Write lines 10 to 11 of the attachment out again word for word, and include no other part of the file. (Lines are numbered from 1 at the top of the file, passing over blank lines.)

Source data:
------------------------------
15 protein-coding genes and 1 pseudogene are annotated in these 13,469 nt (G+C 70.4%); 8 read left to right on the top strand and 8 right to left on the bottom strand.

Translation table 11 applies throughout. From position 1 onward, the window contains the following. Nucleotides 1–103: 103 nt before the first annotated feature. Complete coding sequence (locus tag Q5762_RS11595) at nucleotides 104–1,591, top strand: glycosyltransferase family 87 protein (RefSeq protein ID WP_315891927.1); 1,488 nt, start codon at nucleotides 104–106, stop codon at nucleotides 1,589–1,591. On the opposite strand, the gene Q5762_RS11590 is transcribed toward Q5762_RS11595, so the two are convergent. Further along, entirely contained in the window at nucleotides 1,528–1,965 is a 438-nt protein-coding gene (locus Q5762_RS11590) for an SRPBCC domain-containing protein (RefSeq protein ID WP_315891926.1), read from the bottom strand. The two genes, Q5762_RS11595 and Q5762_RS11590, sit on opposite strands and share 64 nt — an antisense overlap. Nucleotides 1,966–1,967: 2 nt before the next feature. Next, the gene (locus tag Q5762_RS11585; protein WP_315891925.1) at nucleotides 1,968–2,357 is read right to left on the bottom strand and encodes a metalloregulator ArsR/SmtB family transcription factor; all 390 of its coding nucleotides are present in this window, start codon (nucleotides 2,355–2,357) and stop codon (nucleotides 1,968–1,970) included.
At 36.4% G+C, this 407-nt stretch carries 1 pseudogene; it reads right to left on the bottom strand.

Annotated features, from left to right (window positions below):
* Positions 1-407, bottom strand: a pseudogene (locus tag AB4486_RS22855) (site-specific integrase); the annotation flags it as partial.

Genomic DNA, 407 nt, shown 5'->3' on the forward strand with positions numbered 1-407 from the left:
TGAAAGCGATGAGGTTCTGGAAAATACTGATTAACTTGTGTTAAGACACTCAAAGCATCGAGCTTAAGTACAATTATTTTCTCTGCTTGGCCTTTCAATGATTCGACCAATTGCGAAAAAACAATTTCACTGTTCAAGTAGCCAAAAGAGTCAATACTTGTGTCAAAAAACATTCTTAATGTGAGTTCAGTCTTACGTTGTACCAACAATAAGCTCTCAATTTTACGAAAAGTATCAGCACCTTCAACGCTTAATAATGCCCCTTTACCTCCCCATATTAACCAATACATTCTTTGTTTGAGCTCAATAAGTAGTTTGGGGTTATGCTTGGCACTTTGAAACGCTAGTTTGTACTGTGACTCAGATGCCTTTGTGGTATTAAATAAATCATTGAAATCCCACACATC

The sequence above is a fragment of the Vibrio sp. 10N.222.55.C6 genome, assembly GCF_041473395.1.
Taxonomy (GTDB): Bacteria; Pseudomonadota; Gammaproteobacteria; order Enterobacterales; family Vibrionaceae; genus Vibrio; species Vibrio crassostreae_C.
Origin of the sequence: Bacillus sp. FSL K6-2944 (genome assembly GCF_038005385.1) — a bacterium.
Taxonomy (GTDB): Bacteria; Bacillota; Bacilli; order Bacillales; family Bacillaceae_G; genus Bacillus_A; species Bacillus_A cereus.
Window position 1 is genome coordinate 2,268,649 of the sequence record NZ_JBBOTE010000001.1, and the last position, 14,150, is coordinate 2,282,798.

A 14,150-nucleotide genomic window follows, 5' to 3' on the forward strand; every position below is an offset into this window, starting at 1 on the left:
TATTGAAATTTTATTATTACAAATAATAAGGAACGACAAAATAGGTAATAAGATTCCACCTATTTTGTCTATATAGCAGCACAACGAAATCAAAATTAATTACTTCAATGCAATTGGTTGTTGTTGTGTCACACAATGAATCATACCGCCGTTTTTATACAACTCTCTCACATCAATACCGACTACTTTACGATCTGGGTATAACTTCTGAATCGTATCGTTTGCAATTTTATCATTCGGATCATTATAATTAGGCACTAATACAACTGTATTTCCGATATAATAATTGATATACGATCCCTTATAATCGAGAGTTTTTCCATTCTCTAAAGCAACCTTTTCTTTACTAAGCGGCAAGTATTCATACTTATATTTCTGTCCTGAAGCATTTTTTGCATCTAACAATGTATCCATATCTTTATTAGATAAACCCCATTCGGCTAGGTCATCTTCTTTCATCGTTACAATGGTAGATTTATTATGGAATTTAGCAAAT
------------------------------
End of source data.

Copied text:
Origin of the sequence: Bacillus sp. FSL K6-2944 (genome assembly GCF_038005385.1) — a bacterium.
Taxonomy (GTDB): Bacteria; Bacillota; Bacilli; order Bacillales; family Bacillaceae_G; genus Bacillus_A; species Bacillus_A cereus.